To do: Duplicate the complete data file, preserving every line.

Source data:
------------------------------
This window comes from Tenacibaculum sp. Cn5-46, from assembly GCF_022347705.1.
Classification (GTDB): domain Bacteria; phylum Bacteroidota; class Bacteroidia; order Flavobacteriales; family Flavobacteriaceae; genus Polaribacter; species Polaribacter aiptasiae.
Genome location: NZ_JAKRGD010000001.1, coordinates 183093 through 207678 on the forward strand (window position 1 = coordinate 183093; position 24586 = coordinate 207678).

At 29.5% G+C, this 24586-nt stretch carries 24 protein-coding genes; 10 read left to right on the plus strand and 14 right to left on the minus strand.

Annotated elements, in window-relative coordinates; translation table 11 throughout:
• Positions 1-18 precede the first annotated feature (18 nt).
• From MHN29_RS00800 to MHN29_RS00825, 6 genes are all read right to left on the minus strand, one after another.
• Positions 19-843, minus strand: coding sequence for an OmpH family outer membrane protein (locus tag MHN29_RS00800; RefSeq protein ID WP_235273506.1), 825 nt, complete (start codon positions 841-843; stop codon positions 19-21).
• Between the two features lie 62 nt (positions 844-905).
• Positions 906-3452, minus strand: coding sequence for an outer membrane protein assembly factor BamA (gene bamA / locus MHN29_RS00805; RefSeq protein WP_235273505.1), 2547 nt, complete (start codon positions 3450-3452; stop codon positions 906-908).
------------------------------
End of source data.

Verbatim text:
This window comes from Tenacibaculum sp. Cn5-46, from assembly GCF_022347705.1.
Classification (GTDB): domain Bacteria; phylum Bacteroidota; class Bacteroidia; order Flavobacteriales; family Flavobacteriaceae; genus Polaribacter; species Polaribacter aiptasiae.
Genome location: NZ_JAKRGD010000001.1, coordinates 183093 through 207678 on the forward strand (window position 1 = coordinate 183093; position 24586 = coordinate 207678).

At 29.5% G+C, this 24586-nt stretch carries 24 protein-coding genes; 10 read left to right on the plus strand and 14 right to left on the minus strand.

Annotated elements, in window-relative coordinates; translation table 11 throughout:
• Positions 1-18 precede the first annotated feature (18 nt).
• From MHN29_RS00800 to MHN29_RS00825, 6 genes are all read right to left on the minus strand, one after another.
• Positions 19-843, minus strand: coding sequence for an OmpH family outer membrane protein (locus tag MHN29_RS00800; RefSeq protein ID WP_235273506.1), 825 nt, complete (start codon positions 841-843; stop codon positions 19-21).
• Between the two features lie 62 nt (positions 844-905).
• Positions 906-3452, minus strand: coding sequence for an outer membrane protein assembly factor BamA (gene bamA / locus MHN29_RS00805; RefSeq protein WP_235273505.1), 2547 nt, complete (start codon positions 3450-3452; stop codon positions 906-908).